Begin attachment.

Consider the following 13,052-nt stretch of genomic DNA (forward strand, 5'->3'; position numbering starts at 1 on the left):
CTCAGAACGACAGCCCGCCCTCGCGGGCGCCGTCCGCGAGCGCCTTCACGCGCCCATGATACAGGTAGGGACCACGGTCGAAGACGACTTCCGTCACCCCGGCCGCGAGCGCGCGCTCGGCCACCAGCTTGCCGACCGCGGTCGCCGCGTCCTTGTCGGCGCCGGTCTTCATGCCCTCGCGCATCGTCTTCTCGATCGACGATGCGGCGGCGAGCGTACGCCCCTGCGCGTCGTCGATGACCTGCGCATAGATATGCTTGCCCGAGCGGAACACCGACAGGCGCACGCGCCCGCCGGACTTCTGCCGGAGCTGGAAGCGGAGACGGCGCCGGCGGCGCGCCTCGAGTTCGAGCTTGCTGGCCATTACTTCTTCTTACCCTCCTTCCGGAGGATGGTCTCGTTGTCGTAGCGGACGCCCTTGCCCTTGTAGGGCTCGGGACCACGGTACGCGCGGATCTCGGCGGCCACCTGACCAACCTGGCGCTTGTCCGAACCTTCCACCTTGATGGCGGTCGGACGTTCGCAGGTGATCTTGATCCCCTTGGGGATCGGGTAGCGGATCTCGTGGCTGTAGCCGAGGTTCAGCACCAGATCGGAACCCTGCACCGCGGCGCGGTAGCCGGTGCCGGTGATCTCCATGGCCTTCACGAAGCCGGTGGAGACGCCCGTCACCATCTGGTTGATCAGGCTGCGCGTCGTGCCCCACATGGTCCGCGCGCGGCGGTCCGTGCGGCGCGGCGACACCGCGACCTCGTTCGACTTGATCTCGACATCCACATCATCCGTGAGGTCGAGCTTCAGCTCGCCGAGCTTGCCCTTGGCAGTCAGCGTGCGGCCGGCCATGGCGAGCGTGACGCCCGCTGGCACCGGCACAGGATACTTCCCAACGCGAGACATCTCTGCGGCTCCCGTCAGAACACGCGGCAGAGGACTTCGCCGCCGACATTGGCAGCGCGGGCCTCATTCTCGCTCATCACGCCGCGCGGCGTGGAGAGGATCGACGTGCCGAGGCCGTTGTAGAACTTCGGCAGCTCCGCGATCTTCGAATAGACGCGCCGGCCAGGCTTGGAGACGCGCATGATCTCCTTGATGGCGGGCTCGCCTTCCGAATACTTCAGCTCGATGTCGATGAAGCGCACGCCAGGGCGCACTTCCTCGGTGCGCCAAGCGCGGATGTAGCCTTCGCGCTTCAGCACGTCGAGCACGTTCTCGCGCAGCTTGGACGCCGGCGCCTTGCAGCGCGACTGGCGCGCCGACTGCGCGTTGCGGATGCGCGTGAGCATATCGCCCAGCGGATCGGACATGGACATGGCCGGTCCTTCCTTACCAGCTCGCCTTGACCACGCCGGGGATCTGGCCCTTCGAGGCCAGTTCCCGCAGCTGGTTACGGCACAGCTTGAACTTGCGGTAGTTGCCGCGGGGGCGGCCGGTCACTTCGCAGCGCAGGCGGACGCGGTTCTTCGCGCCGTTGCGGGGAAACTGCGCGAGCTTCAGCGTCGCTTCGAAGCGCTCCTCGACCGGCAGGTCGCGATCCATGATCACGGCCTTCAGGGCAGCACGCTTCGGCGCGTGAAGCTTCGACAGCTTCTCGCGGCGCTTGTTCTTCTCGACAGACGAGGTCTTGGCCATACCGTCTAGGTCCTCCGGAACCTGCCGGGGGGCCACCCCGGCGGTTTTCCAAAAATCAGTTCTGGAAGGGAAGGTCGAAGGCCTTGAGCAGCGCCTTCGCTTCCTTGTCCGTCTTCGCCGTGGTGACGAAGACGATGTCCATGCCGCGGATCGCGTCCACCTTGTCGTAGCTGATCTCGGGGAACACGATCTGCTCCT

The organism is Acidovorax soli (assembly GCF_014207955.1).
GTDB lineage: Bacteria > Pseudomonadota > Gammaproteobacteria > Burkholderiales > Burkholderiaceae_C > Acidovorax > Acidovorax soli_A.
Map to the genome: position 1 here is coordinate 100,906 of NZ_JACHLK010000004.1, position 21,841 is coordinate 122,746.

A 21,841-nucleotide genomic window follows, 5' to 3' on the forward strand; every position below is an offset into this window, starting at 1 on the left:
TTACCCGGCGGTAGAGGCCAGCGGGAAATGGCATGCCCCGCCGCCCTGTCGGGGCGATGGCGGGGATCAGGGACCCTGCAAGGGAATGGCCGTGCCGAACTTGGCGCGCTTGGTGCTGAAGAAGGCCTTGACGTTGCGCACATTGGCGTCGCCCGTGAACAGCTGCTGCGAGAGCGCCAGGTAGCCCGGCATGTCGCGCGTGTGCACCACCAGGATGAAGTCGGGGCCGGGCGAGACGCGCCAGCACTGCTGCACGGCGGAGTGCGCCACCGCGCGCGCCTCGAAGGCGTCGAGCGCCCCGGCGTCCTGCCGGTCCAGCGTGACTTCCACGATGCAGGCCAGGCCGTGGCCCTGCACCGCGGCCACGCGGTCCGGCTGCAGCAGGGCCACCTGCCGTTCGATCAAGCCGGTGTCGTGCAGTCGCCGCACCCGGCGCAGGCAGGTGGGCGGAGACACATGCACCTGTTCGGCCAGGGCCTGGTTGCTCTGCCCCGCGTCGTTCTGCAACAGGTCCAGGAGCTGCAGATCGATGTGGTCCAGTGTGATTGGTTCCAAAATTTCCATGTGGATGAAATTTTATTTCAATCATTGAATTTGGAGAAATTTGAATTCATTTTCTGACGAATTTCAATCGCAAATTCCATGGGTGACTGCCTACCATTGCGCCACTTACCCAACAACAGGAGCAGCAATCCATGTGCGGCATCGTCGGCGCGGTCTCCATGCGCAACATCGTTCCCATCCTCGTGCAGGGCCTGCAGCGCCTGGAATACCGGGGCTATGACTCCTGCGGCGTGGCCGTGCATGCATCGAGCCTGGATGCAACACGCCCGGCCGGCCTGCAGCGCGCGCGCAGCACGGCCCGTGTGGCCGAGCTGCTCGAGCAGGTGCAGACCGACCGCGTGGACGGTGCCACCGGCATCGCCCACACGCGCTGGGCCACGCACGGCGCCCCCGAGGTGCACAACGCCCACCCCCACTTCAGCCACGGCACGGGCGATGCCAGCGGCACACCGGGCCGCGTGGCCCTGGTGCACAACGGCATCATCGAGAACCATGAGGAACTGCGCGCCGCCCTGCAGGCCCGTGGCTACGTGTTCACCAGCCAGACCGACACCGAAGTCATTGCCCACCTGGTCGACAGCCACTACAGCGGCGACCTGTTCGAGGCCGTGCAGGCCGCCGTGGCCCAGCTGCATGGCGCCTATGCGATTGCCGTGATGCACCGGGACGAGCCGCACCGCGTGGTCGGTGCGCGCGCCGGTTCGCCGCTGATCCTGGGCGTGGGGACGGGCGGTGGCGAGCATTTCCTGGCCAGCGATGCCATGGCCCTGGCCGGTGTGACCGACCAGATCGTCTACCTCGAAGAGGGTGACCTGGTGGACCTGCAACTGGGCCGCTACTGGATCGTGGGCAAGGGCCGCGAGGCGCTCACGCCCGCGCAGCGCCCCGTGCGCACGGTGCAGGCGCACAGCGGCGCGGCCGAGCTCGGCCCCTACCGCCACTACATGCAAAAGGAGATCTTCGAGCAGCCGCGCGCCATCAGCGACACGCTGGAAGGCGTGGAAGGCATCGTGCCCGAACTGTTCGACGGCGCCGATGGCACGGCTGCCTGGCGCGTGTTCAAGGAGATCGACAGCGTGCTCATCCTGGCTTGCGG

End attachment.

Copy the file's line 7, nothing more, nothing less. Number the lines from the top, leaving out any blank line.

TTACCCGGCGGTAGAGGCCAGCGGGAAATGGCATGCCCCGCCGCCCTGTCGGGGCGATGGCGGGGATCAGGGACCCTGCAAGGGAATGGCCGTGCCGAACTTGGCGCGCTTGGTGCTGAAGAAGGCCTTGACGTTGCGCACATTGGCGTCGCCCGTGAACAGCTGCTGCGAGAGCGCCAGGTAGCCCGGCATGTCGCGCGTGTGCACCACCAGGATGAAGTCGGGGCCGGGCGAGACGCGCCAGCACTGCTGCACGGCGGAGTGCGCCACCGCGCGCGCCTCGAAGGCGTCGAGCGCCCCGGCGTCCTGCCGGTCCAGCGTGACTTCCACGATGCAGGCCAGGCCGTGGCCCTGCACCGCGGCCACGCGGTCCGGCTGCAGCAGGGCCACCTGCCGTTCGATCAAGCCGGTGTCGTGCAGTCGCCGCACCCGGCGCAGGCAGGTGGGCGGAGACACATGCACCTGTTCGGCCAGGGCCTGGTTGCTCTGCCCCGCGTCGTTCTGCAACAGGTCCAGGAGCTGCAGATCGATGTGGTCCAGTGTGATTGGTTCCAAAATTTCCATGTGGATGAAATTTTATTTCAATCATTGAATTTGGAGAAATTTGAATTCATTTTCTGACGAATTTCAATCGCAAATTCCATGGGTGACTGCCTACCATTGCGCCACTTACCCAACAACAGGAGCAGCAATCCATGTGCGGCATCGTCGGCGCGGTCTCCATGCGCAACATCGTTCCCATCCTCGTGCAGGGCCTGCAGCGCCTGGAATACCGGGGCTATGACTCCTGCGGCGTGGCCGTGCATGCATCGAGCCTGGATGCAACACGCCCGGCCGGCCTGCAGCGCGCGCGCAGCACGGCCCGTGTGGCCGAGCTGCTCGAGCAGGTGCAGACCGACCGCGTGGACGGTGCCACCGGCATCGCCCACACGCGCTGGGCCACGCACGGCGCCCCCGAGGTGCACAACGCCCACCCCCACTTCAGCCACGGCACGGGCGATGCCAGCGGCACACCGGGCCGCGTGGCCCTGGTGCACAACGGCATCATCGAGAACCATGAGGAACTGCGCGCCGCCCTGCAGGCCCGTGGCTACGTGTTCACCAGCCAGACCGACACCGAAGTCATTGCCCACCTGGTCGACAGCCACTACAGCGGCGACCTGTTCGAGGCCGTGCAGGCCGCCGTGGCCCAGCTGCATGGCGCCTATGCGATTGCCGTGATGCACCGGGACGAGCCGCACCGCGTGGTCGGTGCGCGCGCCGGTTCGCCGCTGATCCTGGGCGTGGGGACGGGCGGTGGCGAGCATTTCCTGGCCAGCGATGCCATGGCCCTGGCCGGTGTGACCGACCAGATCGTCTACCTCGAAGAGGGTGACCTGGTGGACCTGCAACTGGGCCGCTACTGGATCGTGGGCAAGGGCCGCGAGGCGCTCACGCCCGCGCAGCGCCCCGTGCGCACGGTGCAGGCGCACAGCGGCGCGGCCGAGCTCGGCCCCTACCGCCACTACATGCAAAAGGAGATCTTCGAGCAGCCGCGCGCCATCAGCGACACGCTGGAAGGCGTGGAAGGCATCGTGCCCGAACTGTTCGACGGCGCCGATGGCACGGCTGCCTGGCGCGTGTTCAAGGAGATCGACAGCGTGCTCATCCTGGCTTGCGG